posted 12-05-2014 09:32 AM ET (US)
115-HP Mercury FOURSTROKE [and to disambiguate, NOT the one made by Yamaha] with full tank and 375-lbs of bodies: cruise at 25-nautical miles per hour, 4900-RPM, 4.6-GPH. Top speed 36-nautical miles per hour. RARELY can go that fast comfortably and safely.
posted 12-05-2014 10:31 AM ET (US)
As noted above, it depends upon how you wish to use the boat, and what your expectations are.
The cruise RPM argument is only valid in comparing two engines of like technology and generation. Yes, an F150 will use less revs than an F115 and be more relaxed. However, an F115 will be a whole lot more pleasant at 4500-RPM than a 1990's V6 2-stroke at 3800-RPM.
My wife's 2.0L Audi is a lot smoother and more relaxed than my 4.0L Tacoma at the same rate of travel. Displacement alone is a small part of the overall equation.
Try to get a ride in a few different setups and then you'll know exactly what will make you happy
posted 12-05-2014 10:55 AM ET (US)
After having owned an 18 Outrage that started with an old 150 Evinrude crossflow and repowered with a Mercaha 115 four-cycle, I would definitely not hesitate on the 115 unless you're pulling skiers a lot or run with unusually heavy loads. My top speed with the 115 with T-top, fully loaded including full fuel, and three people aboard was 34 to 35-MPH.
Elaep, long a member here (may he rest in piece), had the same set-up minus T-top and with a Yamaha 115. His top speed was 39-MPH and swore by the 115.
posted 12-05-2014 11:27 AM ET (US)
I do not think there is any basis to anticipate that you will have a difference in fuel economy between an OUTRAGE 18 with a 115-HP engine and one with a 150-HP engine based on the notion of the engine's maximum horsepower. Assuming the engines are of similar technology, when they push the boat at a certain speed they will both need to produce the same horsepower. And when making that horsepower they will burn about the same amount of fuel. There may be some small variation in rate of fuel used per horsepower--this is called the brake specific fuel consumption--but it is probably not going to be very significant, with the possible exception if your ran the boat at some certain speed which highly favored one engine's BSFC curve over the other. For example, if you planned to run at a boat speed where one engine was at maximum throttle and the other engine was throttled back somewhat for that same boat speed, it might occur that the BSFC would be different, and one engine might be more fuel efficient than the other.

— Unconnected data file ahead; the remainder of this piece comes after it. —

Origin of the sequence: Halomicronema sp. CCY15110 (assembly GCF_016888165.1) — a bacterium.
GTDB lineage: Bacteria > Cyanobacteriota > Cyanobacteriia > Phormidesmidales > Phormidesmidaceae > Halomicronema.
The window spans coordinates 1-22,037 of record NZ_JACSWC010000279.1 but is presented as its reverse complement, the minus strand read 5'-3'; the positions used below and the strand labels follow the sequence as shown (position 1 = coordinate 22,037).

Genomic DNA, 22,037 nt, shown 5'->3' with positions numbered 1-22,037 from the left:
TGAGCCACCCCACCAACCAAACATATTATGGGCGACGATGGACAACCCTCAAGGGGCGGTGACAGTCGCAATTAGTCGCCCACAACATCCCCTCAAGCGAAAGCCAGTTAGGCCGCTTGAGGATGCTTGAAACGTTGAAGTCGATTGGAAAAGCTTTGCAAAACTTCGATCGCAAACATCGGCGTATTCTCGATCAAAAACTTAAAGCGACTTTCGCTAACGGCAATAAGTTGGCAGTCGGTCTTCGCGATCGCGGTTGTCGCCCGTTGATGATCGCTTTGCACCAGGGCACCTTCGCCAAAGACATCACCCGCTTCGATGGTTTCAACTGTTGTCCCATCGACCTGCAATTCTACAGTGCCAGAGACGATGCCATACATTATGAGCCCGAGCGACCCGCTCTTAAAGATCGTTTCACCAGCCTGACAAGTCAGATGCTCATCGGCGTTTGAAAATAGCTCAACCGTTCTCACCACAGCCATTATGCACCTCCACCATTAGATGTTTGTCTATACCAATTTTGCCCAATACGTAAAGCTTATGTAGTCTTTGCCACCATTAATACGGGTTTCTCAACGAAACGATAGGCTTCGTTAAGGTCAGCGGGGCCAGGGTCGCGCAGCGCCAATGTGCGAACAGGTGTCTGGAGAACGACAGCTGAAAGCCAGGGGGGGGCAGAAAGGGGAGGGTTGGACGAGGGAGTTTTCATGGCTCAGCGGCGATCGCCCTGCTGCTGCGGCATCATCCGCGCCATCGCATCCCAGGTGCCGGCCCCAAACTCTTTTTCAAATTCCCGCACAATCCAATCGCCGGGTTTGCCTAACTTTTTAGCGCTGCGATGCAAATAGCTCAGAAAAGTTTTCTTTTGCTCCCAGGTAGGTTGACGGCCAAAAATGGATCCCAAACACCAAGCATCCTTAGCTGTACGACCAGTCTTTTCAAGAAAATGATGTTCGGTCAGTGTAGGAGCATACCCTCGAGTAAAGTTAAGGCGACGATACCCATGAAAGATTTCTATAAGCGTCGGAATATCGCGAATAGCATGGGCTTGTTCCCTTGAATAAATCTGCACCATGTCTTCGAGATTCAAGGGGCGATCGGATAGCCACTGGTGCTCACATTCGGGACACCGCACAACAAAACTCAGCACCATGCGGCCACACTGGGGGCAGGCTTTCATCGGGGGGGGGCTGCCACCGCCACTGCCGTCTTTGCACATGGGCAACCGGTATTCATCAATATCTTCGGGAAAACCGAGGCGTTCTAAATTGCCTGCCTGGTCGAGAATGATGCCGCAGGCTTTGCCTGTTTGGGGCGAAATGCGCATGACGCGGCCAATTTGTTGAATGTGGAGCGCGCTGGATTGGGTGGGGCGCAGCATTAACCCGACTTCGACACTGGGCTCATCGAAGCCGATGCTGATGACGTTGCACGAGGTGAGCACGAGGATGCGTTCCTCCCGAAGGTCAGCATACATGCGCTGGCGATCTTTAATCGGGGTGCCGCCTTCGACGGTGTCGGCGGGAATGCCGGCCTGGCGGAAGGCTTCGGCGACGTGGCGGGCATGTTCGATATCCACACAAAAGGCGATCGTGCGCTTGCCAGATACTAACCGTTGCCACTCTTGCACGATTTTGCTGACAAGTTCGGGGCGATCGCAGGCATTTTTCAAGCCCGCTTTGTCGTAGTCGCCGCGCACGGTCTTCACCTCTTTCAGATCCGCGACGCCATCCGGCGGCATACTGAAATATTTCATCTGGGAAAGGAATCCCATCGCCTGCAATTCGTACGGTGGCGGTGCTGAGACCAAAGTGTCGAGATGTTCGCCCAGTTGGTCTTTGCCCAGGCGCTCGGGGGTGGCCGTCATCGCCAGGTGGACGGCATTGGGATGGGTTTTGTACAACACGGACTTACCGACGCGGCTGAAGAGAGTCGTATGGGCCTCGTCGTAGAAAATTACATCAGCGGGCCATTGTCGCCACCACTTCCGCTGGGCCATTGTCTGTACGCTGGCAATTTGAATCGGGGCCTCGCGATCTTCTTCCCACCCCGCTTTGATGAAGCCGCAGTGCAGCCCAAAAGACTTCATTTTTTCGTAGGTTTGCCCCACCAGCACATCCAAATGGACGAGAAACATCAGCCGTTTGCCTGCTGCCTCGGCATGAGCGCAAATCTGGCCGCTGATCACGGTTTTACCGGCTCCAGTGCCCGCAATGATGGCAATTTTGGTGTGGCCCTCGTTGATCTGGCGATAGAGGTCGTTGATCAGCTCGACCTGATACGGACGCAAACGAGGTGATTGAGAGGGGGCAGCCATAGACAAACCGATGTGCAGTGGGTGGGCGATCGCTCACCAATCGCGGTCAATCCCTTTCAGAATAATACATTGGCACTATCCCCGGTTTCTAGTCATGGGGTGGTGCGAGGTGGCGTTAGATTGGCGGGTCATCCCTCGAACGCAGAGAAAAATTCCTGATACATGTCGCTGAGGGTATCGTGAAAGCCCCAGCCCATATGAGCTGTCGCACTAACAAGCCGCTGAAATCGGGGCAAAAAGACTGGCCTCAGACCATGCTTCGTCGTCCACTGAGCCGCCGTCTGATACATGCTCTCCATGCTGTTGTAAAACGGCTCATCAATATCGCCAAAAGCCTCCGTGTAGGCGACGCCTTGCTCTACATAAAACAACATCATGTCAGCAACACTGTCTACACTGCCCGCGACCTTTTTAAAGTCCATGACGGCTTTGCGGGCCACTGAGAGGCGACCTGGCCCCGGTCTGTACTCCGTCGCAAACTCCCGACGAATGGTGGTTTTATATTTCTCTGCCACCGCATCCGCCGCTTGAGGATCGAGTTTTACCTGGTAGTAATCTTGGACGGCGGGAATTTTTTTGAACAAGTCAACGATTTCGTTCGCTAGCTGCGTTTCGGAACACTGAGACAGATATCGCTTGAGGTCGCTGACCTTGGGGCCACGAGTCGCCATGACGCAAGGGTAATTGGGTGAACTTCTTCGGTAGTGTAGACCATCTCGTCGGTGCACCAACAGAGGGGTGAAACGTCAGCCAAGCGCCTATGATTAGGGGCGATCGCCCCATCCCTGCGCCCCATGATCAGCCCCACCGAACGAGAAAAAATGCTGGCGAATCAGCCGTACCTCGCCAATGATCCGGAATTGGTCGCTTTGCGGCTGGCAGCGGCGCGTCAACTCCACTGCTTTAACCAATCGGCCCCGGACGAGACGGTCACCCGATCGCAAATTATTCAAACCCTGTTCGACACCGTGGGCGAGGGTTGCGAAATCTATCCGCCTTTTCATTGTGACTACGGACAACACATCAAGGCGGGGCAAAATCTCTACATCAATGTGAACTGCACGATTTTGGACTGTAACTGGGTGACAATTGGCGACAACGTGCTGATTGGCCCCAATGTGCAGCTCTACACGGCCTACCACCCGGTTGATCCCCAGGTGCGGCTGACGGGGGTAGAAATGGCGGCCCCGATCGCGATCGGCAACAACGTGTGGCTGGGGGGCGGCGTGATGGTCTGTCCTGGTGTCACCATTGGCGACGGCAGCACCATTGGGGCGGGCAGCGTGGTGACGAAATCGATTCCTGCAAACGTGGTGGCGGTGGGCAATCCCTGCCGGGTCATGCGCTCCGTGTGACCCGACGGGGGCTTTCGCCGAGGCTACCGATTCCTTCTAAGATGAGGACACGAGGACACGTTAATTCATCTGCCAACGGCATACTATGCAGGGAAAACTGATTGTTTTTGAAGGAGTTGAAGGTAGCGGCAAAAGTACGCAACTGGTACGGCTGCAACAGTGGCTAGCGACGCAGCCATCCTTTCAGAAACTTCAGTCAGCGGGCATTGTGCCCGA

There is a train of thought--perhaps I ought to call it wishful thinking--that if you have an engine with a lot of power and you run it throttled down all the time it will get better fuel economy--run at a lower BSFC operating point--than an engine of lower rated horsepower that was running at a wider throttle setting. Whether this occurs in reality depends on the engine designs and their BSFC curves. If you could get some real data about the BSFC of the engine, you could work out the fuel economy at certain speeds and loads and make a comparison. But in the case of outboard engines, you never see their BSFC curves being published. You can't say for certain what is going to happen to the BSFC with throttle setting, engine speed, and load. You can only hope that a larger engine running throttled down might get better fuel economy, or, conversely, that a smaller engine running with wider throttle will get better fuel economy. I just don't see any way to predict this reliably.